Blyborough, Lincolnshire – St Alkmund

In recent years there has been a West Lindsey Churches Festival in Lincolnshire – It is spread over two weekends, and I had had plans to do it properly as part of my sabbatical. They produce a nice brochure, so we had a look to see where we could get to. On Sunday 14 May 2023 somehow we went from Sandtoft Transport Museum to St Alkmund’s church Blyborough – SK934945. It is a grade 1 listed church, first mentioned in the Domesday Book (1086), rebuilt in 1876/7 by James Fowler of Louth. Wild churchyard, and nice figures on the tower. They had a simple wooden ramp which meant Julie could get in in her powerchair. No loo.

There was a nice buzz about the place and a pretty grotty leaflet on sale – a long-term project for the Church Festival team would be to work with the churches to do decent leaflets. An interesting war memorial and a couple of Victorian windows.

The beam across the Chancel Arch supports a 600 year old crucifix carved by Flemish craftsmen. Interesting arch by the altar.

The one manual organ was built by G.M. Holdich circa 1870. He was born in 1816, one of a clerical family, and served his apprenticeship with the firm of James Chapman Bishop. He built over fifty organs and exhibited at the Great Exhibition. His most famous organ is the “new organ” at Lichfield Cathedral in 1861, but most of his are village organs. It has three flats with gilded dummy pipes and a battlement stop. It has open, dulciana, clarabella, principle and direction (yes, I understood all of that from the poster attached), with ebony stop handles with paper labels, and no pedals. Apparently the Luard family who lived at the hall at the start of the C20 were very musical, one of them being Bertram Luard Selby, who was organist of Salisbury and Rochester cathedrals and musical editor of Hymns A&M (Revised), and is buried in the churchyard. The Vicar in 1900 was John Hallam had been organ scholar of Corpus Christi in Cambridge – makes you wonder how he managed his music in this little village.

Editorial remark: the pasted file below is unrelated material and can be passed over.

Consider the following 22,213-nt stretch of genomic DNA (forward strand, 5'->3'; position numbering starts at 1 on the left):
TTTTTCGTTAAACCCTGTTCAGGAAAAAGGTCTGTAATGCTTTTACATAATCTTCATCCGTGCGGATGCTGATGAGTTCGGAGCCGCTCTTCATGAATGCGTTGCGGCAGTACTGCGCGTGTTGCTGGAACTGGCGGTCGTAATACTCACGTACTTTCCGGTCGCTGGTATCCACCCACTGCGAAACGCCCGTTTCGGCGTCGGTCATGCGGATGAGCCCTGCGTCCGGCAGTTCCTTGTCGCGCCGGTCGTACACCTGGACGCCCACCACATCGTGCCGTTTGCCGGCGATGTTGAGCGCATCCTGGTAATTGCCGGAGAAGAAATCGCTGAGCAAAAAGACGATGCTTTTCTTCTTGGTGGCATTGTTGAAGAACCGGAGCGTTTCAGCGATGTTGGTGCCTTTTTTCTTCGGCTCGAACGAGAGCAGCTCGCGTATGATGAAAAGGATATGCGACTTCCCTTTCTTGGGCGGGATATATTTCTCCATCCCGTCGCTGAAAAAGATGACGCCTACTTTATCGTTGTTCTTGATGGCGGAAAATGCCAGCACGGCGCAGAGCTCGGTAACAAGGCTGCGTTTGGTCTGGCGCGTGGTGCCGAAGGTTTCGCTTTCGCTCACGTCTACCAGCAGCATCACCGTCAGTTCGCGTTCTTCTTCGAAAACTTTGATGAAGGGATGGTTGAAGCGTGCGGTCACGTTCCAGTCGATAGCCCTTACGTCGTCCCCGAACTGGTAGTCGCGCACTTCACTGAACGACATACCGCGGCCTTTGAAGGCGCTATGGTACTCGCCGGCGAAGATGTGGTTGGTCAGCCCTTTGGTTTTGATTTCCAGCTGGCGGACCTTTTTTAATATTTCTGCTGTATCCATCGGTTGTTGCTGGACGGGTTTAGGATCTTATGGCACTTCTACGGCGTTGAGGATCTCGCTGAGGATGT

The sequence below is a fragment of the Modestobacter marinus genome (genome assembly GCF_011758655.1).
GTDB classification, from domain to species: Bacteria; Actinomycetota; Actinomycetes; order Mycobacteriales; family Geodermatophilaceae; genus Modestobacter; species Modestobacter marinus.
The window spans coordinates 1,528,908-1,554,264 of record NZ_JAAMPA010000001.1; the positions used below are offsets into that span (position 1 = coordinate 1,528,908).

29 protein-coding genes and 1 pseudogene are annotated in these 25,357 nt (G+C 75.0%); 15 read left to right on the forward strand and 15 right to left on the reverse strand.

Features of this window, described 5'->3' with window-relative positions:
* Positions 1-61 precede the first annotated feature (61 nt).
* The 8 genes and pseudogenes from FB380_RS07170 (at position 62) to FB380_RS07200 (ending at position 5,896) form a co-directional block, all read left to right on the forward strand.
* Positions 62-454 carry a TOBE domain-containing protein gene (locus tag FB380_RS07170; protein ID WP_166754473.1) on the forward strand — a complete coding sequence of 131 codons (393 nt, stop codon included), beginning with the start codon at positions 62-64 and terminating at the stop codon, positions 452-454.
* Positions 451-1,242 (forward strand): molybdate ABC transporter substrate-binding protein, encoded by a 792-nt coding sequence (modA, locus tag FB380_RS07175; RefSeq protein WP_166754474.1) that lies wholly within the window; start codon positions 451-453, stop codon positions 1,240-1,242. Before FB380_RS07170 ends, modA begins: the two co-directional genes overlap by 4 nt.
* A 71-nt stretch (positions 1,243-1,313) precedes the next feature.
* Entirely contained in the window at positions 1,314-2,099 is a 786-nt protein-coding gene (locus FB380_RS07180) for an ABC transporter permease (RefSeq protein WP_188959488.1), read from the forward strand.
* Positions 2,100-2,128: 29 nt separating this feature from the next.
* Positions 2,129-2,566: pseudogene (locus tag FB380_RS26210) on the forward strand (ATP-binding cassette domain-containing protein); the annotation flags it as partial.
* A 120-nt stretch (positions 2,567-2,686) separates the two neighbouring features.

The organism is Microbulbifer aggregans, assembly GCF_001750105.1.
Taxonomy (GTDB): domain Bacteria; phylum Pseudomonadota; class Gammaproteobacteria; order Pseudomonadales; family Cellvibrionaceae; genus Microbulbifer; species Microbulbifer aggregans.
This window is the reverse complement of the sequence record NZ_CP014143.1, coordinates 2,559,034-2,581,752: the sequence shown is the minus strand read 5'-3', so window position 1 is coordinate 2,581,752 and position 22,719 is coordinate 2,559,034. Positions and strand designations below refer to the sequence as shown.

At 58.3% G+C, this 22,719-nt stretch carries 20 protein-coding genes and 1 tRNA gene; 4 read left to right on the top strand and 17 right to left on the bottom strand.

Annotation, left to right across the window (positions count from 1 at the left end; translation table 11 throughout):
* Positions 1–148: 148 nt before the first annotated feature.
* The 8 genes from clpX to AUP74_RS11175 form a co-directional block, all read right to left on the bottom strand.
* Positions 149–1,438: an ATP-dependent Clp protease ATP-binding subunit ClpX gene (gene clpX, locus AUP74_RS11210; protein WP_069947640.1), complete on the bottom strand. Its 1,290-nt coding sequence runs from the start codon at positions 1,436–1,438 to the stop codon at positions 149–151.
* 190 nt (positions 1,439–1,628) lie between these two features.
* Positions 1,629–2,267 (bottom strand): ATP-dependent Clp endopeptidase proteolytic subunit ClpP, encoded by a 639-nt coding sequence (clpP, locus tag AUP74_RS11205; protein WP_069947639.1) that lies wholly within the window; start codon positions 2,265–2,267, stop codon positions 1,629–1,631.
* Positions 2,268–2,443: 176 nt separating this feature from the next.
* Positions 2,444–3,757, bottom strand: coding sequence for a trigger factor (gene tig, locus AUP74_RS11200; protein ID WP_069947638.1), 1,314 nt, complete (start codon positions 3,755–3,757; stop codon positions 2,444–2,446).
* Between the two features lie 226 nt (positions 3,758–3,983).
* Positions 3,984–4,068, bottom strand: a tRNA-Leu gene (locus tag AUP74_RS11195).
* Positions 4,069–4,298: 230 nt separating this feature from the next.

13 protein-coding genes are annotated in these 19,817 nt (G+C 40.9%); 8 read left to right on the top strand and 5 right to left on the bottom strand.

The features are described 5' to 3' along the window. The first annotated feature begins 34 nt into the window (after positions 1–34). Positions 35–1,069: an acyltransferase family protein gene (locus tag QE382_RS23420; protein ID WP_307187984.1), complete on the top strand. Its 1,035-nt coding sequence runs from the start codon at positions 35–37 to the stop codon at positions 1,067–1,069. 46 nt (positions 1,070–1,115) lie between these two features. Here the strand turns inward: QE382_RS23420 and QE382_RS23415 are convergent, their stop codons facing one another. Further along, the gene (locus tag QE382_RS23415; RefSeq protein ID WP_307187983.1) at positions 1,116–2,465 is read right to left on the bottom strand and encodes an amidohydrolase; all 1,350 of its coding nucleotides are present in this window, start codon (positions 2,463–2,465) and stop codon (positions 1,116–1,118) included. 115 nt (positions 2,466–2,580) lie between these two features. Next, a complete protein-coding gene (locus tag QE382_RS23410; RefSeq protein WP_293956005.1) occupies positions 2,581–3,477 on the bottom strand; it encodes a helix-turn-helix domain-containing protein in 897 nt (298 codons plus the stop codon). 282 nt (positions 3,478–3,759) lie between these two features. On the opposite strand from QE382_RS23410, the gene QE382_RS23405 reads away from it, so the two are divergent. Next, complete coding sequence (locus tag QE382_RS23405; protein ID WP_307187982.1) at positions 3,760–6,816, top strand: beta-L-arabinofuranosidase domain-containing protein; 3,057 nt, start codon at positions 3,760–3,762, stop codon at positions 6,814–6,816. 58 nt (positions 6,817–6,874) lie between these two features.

The tomb of Robert Conyng died in 1434. His head is supported on a cushion by angels, with a hound at his feet. He is wearing his Mass vestments decorated with water bougets (says the leaflet). The inscription reads “Here lies Robert Conyng, sometime rector of this church, who died 3 May 1434. On whose soul God have mercy.” Wikipedia tells me that “Water-bougets, which are really the old form of water-bucket, were leather bags or bottles, two of which were carried on a stick over the shoulder. The heraldic water-bouget represents the pair.”

Some other interesting lumps of stone, a font dating to who knows?, and a nice hatchment bearing the Luard motto “Prospice” – apparently there is a Browning poem of the same name, it means facing death without fear.

I had a wander round the outside, and rather like all the faces. A lovely little church, and it is good to see maintenance work being done. The church features on this website –, but there is no church website I can find, or contact details on achurchnearyou. One other useful task for a Festival would be to tell us whether churches are only open for this one weekend, or how access is possible the rest of the year.

This entry was posted in Lincolnshire. Bookmark the permalink.

Leave a Reply

Your email address will not be published. Required fields are marked *